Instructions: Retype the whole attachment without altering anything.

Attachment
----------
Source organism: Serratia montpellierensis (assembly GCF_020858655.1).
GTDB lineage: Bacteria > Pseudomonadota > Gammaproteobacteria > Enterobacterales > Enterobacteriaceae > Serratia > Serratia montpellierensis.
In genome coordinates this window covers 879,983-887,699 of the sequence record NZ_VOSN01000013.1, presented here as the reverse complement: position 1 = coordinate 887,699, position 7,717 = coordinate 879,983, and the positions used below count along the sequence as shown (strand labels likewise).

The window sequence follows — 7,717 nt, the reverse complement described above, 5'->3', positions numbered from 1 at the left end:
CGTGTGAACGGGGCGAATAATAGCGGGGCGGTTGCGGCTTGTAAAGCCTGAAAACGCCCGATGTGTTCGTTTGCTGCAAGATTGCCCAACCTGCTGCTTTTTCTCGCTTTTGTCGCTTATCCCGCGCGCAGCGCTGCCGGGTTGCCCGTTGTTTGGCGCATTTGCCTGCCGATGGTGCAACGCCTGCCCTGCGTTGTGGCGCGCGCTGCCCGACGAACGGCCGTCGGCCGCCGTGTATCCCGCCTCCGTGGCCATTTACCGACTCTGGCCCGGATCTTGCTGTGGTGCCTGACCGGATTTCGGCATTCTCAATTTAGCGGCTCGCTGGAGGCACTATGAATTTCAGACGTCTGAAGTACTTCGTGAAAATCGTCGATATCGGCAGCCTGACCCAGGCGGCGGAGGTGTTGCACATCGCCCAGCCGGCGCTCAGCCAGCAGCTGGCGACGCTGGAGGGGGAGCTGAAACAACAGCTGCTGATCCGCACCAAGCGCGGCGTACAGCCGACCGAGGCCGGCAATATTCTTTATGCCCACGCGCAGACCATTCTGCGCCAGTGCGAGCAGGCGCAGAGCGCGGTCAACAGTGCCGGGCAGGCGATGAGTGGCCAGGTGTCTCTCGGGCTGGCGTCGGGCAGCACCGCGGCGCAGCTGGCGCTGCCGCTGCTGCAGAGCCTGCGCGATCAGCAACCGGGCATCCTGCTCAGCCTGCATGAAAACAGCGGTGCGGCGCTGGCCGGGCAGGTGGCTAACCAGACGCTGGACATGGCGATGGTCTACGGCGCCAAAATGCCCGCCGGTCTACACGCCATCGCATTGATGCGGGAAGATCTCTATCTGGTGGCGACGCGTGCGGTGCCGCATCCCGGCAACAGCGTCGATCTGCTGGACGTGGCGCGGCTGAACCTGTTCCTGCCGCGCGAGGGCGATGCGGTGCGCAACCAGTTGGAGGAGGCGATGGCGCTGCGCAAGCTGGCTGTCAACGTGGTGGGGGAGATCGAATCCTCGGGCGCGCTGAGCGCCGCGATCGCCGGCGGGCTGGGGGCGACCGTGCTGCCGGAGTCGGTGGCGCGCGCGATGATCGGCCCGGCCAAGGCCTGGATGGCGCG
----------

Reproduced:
Source organism: Serratia montpellierensis (assembly GCF_020858655.1).
GTDB lineage: Bacteria > Pseudomonadota > Gammaproteobacteria > Enterobacterales > Enterobacteriaceae > Serratia > Serratia montpellierensis.
In genome coordinates this window covers 879,983-887,699 of the sequence record NZ_VOSN01000013.1, presented here as the reverse complement: position 1 = coordinate 887,699, position 7,717 = coordinate 879,983, and the positions used below count along the sequence as shown (strand labels likewise).

The window sequence follows — 7,717 nt, the reverse complement described above, 5'->3', positions numbered from 1 at the left end:
CGTGTGAACGGGGCGAATAATAGCGGGGCGGTTGCGGCTTGTAAAGCCTGAAAACGCCCGATGTGTTCGTTTGCTGCAAGATTGCCCAACCTGCTGCTTTTTCTCGCTTTTGTCGCTTATCCCGCGCGCAGCGCTGCCGGGTTGCCCGTTGTTTGGCGCATTTGCCTGCCGATGGTGCAACGCCTGCCCTGCGTTGTGGCGCGCGCTGCCCGACGAACGGCCGTCGGCCGCCGTGTATCCCGCCTCCGTGGCCATTTACCGACTCTGGCCCGGATCTTGCTGTGGTGCCTGACCGGATTTCGGCATTCTCAATTTAGCGGCTCGCTGGAGGCACTATGAATTTCAGACGTCTGAAGTACTTCGTGAAAATCGTCGATATCGGCAGCCTGACCCAGGCGGCGGAGGTGTTGCACATCGCCCAGCCGGCGCTCAGCCAGCAGCTGGCGACGCTGGAGGGGGAGCTGAAACAACAGCTGCTGATCCGCACCAAGCGCGGCGTACAGCCGACCGAGGCCGGCAATATTCTTTATGCCCACGCGCAGACCATTCTGCGCCAGTGCGAGCAGGCGCAGAGCGCGGTCAACAGTGCCGGGCAGGCGATGAGTGGCCAGGTGTCTCTCGGGCTGGCGTCGGGCAGCACCGCGGCGCAGCTGGCGCTGCCGCTGCTGCAGAGCCTGCGCGATCAGCAACCGGGCATCCTGCTCAGCCTGCATGAAAACAGCGGTGCGGCGCTGGCCGGGCAGGTGGCTAACCAGACGCTGGACATGGCGATGGTCTACGGCGCCAAAATGCCCGCCGGTCTACACGCCATCGCATTGATGCGGGAAGATCTCTATCTGGTGGCGACGCGTGCGGTGCCGCATCCCGGCAACAGCGTCGATCTGCTGGACGTGGCGCGGCTGAACCTGTTCCTGCCGCGCGAGGGCGATGCGGTGCGCAACCAGTTGGAGGAGGCGATGGCGCTGCGCAAGCTGGCTGTCAACGTGGTGGGGGAGATCGAATCCTCGGGCGCGCTGAGCGCCGCGATCGCCGGCGGGCTGGGGGCGACCGTGCTGCCGGAGTCGGTGGCGCGCGCGATGATCGGCCCGGCCAAGGCCTGGATGGCGCG